- 46% say they discussed family/personal matters in past week
- 24% discussed political matters; 22% talked about recreation
- 17% talked about their job
WASHINGTON, D.C. -- Asked to reflect on their conversations with family and friends in the past week, Americans are most likely to say they discussed family or personal matters. Close to half, 46%, say they talked about such matters, nearly double the percentage mentioning any other topic. Twenty-four percent discussed politics; 22% talked about recreational activities; and 17% talked about their job or work.
Among the specific family or personal matters people discussed are their health, school, and pets.
About one-quarter of people who discussed politics -- 6% of all Americans -- mention President Donald Trump specifically.
The most common specific recreational topics people discussed are vacations and travel; sports; cooking and food; and movies, music and books.
In addition to talking about family, politics, recreation and work, significant percentages of Americans also report talking about financial matters (mostly their own finances and income), "the news" (including general mentions of "current events" and the weather), and issues facing the U.S. such as immigration and Iran. Four percent say they talked about their religion and church work.
|Personal affairs/Affairs of the family||32|
|Life in general||4|
|My job/My work||17|
|Current events (general)||5|
|Climate change/The environment||1|
|Gallup, June 19-30, 2019|
These results are based on a June 19-30 Gallup poll, which sought to understand the various topics people discuss in their daily lives. Summarizing the results at a broader level, 77% of Americans talked about personal affairs, including their family, recreation, their job, finances and religion. By comparison, 34% of Americans talked about public affairs -- including politics, issues and news. Roughly one in six -- 17% -- talked about both personal and public affairs.
The question is based on one Gallup asked in 1966, although that version specifically asked people to exclude personal affairs topics in their answers. Eleven percent of Americans in that poll nevertheless mentioned personal matters. The top overall topic in the 1966 poll was the Vietnam War, mentioned by 21%. Some of the topics mentioned in 1966 that are also mentioned today include the respondent's job or work (mentioned by 7%), religion (7%), sports (5%) and the president (Lyndon Johnson, 2%).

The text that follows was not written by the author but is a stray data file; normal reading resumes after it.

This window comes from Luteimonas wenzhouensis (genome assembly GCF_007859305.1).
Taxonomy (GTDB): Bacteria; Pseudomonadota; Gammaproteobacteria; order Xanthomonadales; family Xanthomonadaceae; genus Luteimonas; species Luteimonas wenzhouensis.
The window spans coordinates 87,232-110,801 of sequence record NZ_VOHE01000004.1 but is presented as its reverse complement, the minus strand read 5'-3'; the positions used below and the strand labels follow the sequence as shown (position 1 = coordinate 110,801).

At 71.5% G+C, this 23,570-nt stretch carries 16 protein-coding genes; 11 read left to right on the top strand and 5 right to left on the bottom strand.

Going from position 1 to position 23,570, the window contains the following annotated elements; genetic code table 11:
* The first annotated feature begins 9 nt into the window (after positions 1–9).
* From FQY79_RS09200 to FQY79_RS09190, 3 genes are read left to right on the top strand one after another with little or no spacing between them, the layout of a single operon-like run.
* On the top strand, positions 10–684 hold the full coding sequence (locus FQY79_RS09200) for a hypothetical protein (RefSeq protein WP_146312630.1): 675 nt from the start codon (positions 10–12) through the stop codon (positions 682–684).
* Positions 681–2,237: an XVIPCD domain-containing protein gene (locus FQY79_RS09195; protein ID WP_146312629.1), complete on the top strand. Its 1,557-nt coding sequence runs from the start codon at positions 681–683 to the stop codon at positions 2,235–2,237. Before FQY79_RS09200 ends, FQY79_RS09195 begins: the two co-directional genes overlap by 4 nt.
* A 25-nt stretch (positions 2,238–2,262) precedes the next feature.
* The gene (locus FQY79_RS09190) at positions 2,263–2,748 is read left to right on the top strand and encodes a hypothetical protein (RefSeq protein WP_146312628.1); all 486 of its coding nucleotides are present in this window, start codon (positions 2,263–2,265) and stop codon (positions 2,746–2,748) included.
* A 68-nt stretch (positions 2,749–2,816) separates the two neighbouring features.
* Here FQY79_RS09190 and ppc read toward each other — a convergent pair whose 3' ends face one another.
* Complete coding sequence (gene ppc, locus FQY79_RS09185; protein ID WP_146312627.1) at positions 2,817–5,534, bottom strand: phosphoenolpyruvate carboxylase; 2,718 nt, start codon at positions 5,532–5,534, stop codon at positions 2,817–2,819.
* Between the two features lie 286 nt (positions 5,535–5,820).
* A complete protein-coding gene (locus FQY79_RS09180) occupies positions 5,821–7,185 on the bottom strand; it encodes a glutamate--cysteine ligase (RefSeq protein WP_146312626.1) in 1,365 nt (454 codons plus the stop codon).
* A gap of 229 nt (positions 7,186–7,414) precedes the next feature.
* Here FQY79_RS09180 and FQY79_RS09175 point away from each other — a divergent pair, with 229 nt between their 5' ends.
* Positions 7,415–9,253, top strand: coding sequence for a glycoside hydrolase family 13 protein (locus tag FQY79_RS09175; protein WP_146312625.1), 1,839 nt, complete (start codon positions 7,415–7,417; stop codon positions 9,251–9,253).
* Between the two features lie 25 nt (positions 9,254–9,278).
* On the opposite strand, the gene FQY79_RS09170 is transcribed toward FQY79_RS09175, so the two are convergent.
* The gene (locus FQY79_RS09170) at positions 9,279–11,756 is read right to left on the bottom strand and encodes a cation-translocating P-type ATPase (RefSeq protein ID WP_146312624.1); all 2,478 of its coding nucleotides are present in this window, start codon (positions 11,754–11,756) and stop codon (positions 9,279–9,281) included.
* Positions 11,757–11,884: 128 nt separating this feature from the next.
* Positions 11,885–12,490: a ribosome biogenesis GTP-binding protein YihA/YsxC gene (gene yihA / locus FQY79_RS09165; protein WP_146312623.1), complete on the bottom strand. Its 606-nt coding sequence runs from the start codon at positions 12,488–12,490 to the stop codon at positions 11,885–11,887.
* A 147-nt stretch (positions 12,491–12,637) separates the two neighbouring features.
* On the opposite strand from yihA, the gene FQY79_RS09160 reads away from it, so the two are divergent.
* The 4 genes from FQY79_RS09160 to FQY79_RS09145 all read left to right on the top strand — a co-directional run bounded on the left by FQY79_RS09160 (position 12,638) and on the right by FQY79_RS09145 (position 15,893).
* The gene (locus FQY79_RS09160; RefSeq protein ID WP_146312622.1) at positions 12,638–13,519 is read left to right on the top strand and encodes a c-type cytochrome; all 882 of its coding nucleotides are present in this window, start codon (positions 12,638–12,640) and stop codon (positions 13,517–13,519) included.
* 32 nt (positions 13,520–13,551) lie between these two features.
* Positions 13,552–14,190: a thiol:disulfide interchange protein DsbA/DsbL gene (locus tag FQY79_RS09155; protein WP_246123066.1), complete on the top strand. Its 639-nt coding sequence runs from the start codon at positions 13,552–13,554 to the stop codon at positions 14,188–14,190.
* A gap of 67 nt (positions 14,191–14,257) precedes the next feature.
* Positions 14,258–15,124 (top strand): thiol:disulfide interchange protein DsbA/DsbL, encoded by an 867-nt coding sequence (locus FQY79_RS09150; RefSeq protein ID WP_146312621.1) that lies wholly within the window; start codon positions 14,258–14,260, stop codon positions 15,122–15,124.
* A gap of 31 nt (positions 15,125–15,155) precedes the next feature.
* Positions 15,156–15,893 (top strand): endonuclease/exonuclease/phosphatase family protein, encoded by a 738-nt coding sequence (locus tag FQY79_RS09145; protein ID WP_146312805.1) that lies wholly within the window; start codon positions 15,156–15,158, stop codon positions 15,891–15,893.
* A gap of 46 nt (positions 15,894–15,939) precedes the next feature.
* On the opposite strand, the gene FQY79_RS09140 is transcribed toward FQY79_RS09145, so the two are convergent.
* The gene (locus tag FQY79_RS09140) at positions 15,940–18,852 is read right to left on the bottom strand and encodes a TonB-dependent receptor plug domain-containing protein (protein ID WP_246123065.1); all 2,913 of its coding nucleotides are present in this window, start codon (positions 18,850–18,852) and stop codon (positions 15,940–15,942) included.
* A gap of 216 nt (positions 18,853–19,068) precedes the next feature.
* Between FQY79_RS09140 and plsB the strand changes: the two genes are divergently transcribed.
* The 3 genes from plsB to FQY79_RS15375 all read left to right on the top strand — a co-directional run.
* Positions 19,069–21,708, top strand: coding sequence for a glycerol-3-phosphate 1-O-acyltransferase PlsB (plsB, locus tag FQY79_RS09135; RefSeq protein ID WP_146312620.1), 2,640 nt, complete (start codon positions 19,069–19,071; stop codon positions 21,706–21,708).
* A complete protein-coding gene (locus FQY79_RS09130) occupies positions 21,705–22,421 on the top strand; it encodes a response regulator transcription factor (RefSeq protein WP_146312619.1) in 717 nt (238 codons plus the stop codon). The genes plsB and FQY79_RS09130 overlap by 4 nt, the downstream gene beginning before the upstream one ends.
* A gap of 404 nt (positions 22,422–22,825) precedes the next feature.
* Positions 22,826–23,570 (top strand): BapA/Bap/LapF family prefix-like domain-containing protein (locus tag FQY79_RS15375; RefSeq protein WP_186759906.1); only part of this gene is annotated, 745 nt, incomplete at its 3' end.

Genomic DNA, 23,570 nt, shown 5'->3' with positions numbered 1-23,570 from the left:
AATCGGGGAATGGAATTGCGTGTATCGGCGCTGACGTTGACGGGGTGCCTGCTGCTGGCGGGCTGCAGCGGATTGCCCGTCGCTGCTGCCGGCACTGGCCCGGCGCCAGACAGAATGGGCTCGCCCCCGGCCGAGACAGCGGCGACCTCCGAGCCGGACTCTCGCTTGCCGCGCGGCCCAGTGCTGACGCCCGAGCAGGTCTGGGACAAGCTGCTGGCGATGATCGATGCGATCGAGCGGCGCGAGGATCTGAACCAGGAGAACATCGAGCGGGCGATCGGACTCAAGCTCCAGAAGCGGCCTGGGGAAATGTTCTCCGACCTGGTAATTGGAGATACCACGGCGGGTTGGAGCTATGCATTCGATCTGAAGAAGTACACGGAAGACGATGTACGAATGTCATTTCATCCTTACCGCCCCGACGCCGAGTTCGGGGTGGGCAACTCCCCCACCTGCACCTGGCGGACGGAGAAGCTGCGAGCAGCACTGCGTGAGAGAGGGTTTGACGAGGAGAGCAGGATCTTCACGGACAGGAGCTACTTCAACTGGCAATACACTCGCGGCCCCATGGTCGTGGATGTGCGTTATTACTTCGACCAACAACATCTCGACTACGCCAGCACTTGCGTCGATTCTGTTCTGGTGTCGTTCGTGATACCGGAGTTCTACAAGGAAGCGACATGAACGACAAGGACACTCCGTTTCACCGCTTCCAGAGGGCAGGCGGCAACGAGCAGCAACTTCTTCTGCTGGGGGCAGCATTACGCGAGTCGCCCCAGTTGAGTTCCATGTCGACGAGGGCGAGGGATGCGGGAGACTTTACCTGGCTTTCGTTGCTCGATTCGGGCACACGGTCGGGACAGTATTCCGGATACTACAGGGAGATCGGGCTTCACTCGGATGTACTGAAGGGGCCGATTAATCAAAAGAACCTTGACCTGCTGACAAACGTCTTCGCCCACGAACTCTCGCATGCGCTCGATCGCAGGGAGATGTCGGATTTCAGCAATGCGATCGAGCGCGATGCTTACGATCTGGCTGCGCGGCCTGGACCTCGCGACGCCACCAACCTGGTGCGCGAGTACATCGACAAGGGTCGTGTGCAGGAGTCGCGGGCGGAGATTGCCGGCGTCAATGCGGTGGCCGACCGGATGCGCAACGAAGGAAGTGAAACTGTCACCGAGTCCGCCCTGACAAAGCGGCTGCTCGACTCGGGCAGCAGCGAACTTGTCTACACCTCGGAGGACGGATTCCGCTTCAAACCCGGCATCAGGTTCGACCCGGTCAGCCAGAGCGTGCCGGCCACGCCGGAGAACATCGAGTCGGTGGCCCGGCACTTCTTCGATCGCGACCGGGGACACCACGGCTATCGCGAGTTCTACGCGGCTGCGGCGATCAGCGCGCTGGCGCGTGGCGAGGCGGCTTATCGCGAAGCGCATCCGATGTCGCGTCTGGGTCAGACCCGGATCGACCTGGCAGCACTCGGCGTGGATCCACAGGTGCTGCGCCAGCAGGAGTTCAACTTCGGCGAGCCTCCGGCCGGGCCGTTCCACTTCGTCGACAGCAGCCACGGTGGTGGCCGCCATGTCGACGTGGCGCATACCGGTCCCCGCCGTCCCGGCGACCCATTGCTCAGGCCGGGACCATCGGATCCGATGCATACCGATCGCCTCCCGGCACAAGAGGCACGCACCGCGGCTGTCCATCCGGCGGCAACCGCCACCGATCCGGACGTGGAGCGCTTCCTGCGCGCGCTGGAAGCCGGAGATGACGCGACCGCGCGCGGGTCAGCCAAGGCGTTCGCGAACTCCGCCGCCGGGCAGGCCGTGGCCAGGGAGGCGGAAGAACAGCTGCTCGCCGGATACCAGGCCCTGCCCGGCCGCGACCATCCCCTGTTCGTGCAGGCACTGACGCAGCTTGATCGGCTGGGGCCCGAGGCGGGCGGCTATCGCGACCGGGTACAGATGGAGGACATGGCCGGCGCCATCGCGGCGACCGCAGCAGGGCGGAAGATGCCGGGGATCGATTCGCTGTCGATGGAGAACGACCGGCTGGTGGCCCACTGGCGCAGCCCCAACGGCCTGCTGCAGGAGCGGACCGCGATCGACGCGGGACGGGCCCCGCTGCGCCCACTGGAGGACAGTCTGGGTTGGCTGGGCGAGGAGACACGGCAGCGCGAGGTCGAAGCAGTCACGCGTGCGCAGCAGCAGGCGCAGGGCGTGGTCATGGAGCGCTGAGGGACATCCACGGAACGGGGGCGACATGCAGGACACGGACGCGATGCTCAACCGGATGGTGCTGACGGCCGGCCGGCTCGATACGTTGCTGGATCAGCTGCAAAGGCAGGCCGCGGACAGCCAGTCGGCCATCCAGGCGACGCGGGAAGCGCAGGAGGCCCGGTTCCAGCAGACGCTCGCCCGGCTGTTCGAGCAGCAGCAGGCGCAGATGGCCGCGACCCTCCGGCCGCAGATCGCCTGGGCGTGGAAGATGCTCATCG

Young Adults Disinclined to Talk About Politics
Younger adults are much less likely than older adults to talk about political matters with friends and family. Just 12% of young adults (those between the ages of 18 and 34) discuss politics, compared with 25% of middle-aged adults (35 to 54 years old), and 33% of those aged 55 and older. College graduates are twice as likely to discuss politics as those who did not graduate from college, 36% to 18%.
Young adults' most common discussion topics are family matters (46%), their job (32%), recreational activities (27%) and finances (16%). Young adults are much more likely than older adults to talk about their job.
Women are significantly more likely than men to say they talk about family and personal matters, by 53% to 38%. Those who are married or have young children are no more likely to talk about family or personal matters than those who are not married or do not have young children.
Men are slightly more likely than women to talk about politics or their job, but the differences are not statistically meaningful.
|18-34 years old||46||12||27||32||16|
|35-54 years old||49||25||24||19||13|
|55+ years old||42||33||16||5||9|
|Gallup, June 19-30, 2019|
Democrats (29%), Republicans (23%) and independents (22%) are about equally likely to discuss politics.
Although the U.S. is divided politically, most Americans do not commonly discuss politics or public affairs with other people. Only about one in three reported talking about such matters in the past week. Young adults are especially unlikely to talk about political matters.
It is unclear from the data whether the more limited discussion of public affairs stems from a lack of interest in the topic or a desire to avoid talking about potentially sensitive topics. Political talk may be especially treacherous at a time when the majority of Americans hold strong opinions about the president.
Rather, Americans are inclined to talk about what is happening in their own lives, specifically about their family, health or other personal matters, their recreational activities, and their jobs.
View complete question responses and trends.
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